In the meantime, it is at the heart of the Labour leadership, in which the heroic/left-wing/ ideologue Jeremy Corbyn is pitted against the three more cynical/ pragmatic/ realistic candidates who want to compete with the Conservatives in part by engaging with their arguments rather than dismissing them as stupid and cynical.

What should we do when people are ‘stupid’

In each case, there are two constants that we should always bear in mind:

  1. Ideas aren’t stupid. Many people focus too much on the stupidity of arguments or ideas when they should really identify the tendency for people to believe them. I don’t want to get into a big philosophical thing about this, but ideas aren’t simply good/ bad and they don’t spread on their own – they need some people to propose them and others to accept them. Your choice is a mix of (a) giving credit to the people who know how to get good ideas going; and/ or (b) assigning blame to the gullible fools that accept them.
  2. People aren’t stupid, but they are open to manipulation. People have a tendency to accept simple stories that chime with their beliefs (and other stuff – Daniel Kahneman’s Thinking Fast and Slow sums up a lot of this kind of argument, but see here and here if you want something more free but less good).

All that remains is to decide what to do about it:

(a) do you start with the assumption that people inevitably have cognitive biases that can be manipulated (particularly when they make snap decisions), to get them to do what you want;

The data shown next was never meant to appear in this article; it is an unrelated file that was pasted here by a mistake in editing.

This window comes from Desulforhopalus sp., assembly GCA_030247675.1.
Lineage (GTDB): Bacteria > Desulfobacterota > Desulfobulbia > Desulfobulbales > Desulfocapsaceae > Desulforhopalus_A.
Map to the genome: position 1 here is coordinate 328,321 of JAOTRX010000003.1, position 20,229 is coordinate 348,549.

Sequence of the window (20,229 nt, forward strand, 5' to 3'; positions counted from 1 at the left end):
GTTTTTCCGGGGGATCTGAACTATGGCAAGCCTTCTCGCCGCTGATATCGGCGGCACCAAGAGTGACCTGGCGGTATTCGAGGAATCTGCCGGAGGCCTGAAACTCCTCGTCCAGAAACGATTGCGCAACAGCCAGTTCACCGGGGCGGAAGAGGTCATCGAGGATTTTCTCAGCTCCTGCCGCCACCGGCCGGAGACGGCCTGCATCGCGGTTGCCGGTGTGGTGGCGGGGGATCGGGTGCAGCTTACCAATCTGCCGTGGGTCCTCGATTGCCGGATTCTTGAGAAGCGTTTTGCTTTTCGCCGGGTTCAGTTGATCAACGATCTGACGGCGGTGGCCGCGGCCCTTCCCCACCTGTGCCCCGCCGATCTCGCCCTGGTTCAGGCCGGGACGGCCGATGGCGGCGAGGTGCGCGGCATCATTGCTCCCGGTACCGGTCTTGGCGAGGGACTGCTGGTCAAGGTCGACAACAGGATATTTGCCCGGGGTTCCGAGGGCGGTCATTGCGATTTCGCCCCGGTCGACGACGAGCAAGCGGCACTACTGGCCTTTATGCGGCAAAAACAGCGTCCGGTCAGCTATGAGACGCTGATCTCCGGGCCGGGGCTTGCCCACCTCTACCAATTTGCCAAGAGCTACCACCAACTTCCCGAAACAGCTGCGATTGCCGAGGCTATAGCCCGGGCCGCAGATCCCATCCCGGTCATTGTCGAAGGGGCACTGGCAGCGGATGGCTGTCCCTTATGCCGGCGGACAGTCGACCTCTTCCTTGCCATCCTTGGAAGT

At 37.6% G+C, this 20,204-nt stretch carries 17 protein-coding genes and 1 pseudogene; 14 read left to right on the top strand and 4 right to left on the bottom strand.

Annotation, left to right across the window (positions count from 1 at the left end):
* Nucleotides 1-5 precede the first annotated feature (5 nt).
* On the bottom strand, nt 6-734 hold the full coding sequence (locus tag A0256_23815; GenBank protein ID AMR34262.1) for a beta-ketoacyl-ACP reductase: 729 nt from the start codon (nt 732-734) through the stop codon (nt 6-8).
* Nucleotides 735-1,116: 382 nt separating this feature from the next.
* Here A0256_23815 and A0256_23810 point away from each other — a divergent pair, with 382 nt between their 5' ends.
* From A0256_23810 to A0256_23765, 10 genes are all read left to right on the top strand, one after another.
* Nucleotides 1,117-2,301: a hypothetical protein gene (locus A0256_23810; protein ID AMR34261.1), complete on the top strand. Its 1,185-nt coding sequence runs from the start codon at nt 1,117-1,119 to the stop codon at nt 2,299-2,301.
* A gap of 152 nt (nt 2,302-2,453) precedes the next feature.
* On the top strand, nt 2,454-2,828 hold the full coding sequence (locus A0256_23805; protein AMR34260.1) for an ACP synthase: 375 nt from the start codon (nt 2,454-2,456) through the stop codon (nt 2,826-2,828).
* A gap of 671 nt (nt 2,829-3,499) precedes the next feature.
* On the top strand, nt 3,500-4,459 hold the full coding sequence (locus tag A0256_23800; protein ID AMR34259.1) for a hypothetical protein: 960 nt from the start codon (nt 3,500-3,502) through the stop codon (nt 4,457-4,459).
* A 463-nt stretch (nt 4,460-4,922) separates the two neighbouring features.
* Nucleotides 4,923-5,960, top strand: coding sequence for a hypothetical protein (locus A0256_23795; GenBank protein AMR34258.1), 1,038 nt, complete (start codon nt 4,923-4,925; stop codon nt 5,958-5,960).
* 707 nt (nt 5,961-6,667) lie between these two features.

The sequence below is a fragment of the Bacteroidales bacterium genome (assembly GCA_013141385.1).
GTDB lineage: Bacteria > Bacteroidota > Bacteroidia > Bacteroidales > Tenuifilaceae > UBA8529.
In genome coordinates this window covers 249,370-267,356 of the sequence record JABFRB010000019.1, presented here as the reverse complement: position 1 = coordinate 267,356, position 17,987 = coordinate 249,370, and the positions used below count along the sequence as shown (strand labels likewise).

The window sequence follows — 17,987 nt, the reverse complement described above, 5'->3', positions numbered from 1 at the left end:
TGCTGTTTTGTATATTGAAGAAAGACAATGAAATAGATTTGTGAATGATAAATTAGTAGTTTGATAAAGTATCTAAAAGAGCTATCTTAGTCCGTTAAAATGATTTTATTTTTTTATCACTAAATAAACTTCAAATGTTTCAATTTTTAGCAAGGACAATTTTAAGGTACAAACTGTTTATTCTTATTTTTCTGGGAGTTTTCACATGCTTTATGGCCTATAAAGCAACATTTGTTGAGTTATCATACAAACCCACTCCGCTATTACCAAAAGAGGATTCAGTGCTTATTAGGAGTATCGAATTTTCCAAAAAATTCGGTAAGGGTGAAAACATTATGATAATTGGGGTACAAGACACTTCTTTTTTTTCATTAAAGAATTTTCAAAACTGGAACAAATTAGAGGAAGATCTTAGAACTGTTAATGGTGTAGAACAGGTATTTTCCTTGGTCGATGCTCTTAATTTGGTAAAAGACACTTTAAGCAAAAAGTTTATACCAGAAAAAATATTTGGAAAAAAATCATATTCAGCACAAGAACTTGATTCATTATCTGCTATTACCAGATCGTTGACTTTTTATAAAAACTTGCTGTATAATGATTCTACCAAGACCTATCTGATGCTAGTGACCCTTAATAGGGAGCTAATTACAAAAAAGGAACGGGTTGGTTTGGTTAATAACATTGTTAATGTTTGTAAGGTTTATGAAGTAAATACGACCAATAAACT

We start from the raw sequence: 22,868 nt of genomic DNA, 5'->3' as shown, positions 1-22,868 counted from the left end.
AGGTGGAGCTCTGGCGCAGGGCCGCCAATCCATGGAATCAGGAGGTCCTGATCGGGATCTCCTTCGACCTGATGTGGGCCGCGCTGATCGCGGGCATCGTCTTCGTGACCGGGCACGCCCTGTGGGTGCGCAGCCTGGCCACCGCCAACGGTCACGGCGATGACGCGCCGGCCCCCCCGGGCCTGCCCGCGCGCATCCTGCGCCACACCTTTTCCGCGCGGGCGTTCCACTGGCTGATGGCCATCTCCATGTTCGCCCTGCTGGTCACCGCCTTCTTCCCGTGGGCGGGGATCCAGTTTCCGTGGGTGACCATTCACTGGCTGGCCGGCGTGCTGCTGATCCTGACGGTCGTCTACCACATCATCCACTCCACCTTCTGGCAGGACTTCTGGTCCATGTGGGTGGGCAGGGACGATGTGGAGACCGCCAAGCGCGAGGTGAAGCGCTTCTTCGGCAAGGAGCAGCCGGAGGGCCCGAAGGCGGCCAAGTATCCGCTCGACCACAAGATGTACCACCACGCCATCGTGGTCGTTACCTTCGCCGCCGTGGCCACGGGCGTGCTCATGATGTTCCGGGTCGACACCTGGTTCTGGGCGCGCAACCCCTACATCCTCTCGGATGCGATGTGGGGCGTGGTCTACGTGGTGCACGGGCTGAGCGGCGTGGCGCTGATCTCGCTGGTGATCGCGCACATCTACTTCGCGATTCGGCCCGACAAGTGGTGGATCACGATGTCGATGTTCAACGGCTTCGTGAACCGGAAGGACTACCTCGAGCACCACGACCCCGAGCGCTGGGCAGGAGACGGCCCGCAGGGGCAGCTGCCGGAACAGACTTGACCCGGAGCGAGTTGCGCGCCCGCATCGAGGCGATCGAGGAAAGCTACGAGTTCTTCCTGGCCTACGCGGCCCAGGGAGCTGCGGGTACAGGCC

or

(b) do you assume that people can overcome many cognitive biases, try to educate them, or otherwise help them to think more carefully about issues to make well-considered intelligent decisions?

I don’t know the answer to that question ….

All I’ll point out is that I have (hopefully) reframed the initial premise of this post. Now, it’s the fun-makers and realists who think that people are stupid (the a people). Now, our original villains are really the heroes who have faith in the public to think harder and make the right decision next time (the b people).

except to say that sneering doesn’t help.

A final thought on the strategies of realists is that many of them sneer a lot at the people they think are naïve. This doesn’t just seem rude and annoying – it’s also counterproductive, because politics is often as much about process as outcome. If everyone enters and leaves debates in a respectful way, the losers may be content with a poor outcome. If the winners spend their time sneering at their opponents, and Lording their victories over the losers, it just exposes the very divisions they claim to want to prevent.

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Filed under Scottish independence, Scottish politics, UK politics and policy